The recent outpouring of enthusiasm for the Jena 6 arguably was the largest display of activism Charlotte had seen in recent history. Hundreds of Charlotte-area residents journeyed more than 500 miles on Sept. 19 by bus and by car to Jena, La., where six black teens are facing jail time for beating up a white student after a series of racially charged incidents.
A 27-year-old Pineville woman, Tamara Allen, chartered five buses after seats on the first, and then the third, sold out quickly. Churches, colleges and community groups organized trips. Even those who couldn't make the trek poured into church pews and waved signs on street corners. And in an unpublicized visit Sept. 16, the Rev. Jesse Jackson spoke about Jena at St. Paul Missionary Baptist Church, the church confirmed.
What remains to be seen is whether that enthusiasm can fuel action at home. Several activists, both black and white, say they're hopeful. The Rev. James Barnett of Stop the Killing has a pessimistic view but says the community has to remember the Jena 6 spirit as it confronts local problems.
"When it's white on black [crime], we can really rally," Barnett says. "We've got to use that same kind of energy that we used in Jena locally.
"The fact of the matter is," Barnett continues, "it could have been six black youths dying at the hands of other blacks, and we couldn't have got a van filled, let alone buses, to go there."
In part, Jena struck an emotional chord with many African-Americans because of worries of how the justice system treats black youths. "Most of us do have children of the same age as those young men in Jena," says Richard K. Harrison, president of the resident association at McCreesh Place, a service by St. Peter's homes that provides supportive housing that's mostly for formerly homeless men on disability. "There's a definite connection -- we want to ensure that our children are given equal treatment under the law."
But absent a rallying cause like Jena, Charlotte still has many problems that beg for local action. It's not just black-on-black crime, though a quick glance at crime statistics show the severity of the problem. Harrison -- himself a child of the Civil Rights Movement whose uncle, Willard Williams, was a known friend of Dr. Martin Luther King Jr. -- notes a majority of McCreesh Place's formerly homeless residents are African-American, and advocates for the homeless note they serve a predominantly black population.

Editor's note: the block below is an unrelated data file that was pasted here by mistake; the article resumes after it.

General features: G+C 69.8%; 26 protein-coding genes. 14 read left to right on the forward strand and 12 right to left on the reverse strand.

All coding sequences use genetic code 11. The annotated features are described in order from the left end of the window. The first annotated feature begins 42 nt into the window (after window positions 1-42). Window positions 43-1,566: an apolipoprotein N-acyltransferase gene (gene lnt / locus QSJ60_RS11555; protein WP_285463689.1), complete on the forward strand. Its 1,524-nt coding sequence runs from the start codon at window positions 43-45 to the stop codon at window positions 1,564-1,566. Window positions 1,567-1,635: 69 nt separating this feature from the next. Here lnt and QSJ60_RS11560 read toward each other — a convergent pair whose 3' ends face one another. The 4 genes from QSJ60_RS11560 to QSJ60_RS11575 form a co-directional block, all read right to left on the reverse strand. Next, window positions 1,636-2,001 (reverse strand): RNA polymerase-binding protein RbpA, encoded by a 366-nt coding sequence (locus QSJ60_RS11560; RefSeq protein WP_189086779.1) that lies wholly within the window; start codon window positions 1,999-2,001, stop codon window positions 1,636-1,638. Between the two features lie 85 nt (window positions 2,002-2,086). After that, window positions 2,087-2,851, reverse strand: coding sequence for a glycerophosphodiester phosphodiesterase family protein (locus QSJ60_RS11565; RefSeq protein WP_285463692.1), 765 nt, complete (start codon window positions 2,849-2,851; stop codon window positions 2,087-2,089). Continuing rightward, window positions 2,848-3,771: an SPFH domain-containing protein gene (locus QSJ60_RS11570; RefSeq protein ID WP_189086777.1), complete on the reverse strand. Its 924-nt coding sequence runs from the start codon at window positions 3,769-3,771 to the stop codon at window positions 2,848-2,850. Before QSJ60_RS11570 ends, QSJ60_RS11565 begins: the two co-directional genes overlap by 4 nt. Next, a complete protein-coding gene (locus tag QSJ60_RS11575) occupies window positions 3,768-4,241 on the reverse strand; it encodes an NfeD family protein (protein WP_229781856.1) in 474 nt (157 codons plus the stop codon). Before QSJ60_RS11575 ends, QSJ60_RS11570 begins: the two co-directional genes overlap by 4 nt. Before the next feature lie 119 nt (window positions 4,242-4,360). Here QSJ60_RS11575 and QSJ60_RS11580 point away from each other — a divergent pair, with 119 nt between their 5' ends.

Recent estimates indicate more than 5,000 people in Mecklenburg County lack permanent housing. Charlotte-Mecklenburg Schools say 2,208 children this year are either in shelters, "doubled up" in relatives homes, living in substandard or condemned housing, or living on the streets. That's a 20 percent increase from last year. The Mecklenburg County jail, in a recent count, reported a 24 percent increase in the number of homeless inmates in the past year. Those 609 inmates jailed July 26 represented more than one-fifth of the jail's population.
And a majority of these homeless folks are black. The July homelessness count didn't measure race, but a 2000 study found 67 percent of folks in shelters were black. Similar patterns hold true today, says Liz Clasen of the Urban Ministry Center.
Could local concern about the Jena 6 focus on that? Clasen says she's encouraged: "I think it's important to keep that momentum going on very tangible issues locally and nationally."
In the schools, black students have obstacles, too. Black CMS students lag behind white students in graduation rates. About 25 percent of all CMS students who entered ninth grade in 2003 didn't get a diploma four years later. But at West Mecklenburg High School, where more than 60 percent of students are African-American, 40 percent of students didn't graduate. Graduation rates are notoriously fuzzy -- if not obfuscatory -- numbers, but by any standard that's troubling.
In real estate, blacks face obstacles. African-Americans in Charlotte still pay more for mortgage loans than whites, even among homebuyers with higher income, according to a study released in July by the National Community Reinvestment Coalition. That study didn't take into account borrowers debt and down payment amounts, but other studies that did have found similar results.
Barnett says Charlotte has to focus on reducing crime -- not just hate crimes. "There has never been a mass rally anywhere to deal with so-called black-on-black crime. We have accepted it, and we send the message to outsiders that it's OK for blacks to kill blacks."
Jena 6 has fueled a lot of discussion on race. So far, much of the discussion has hinged on the merits of the arguments made by Jena 6 supporters or LaSalle Parish District Attorney Reed Walters. Harrison and others hope it turns to the root issues. "Race underlies a lot of problems in this country that just aren't talked about," says Harrison. "It's time to start talking about them."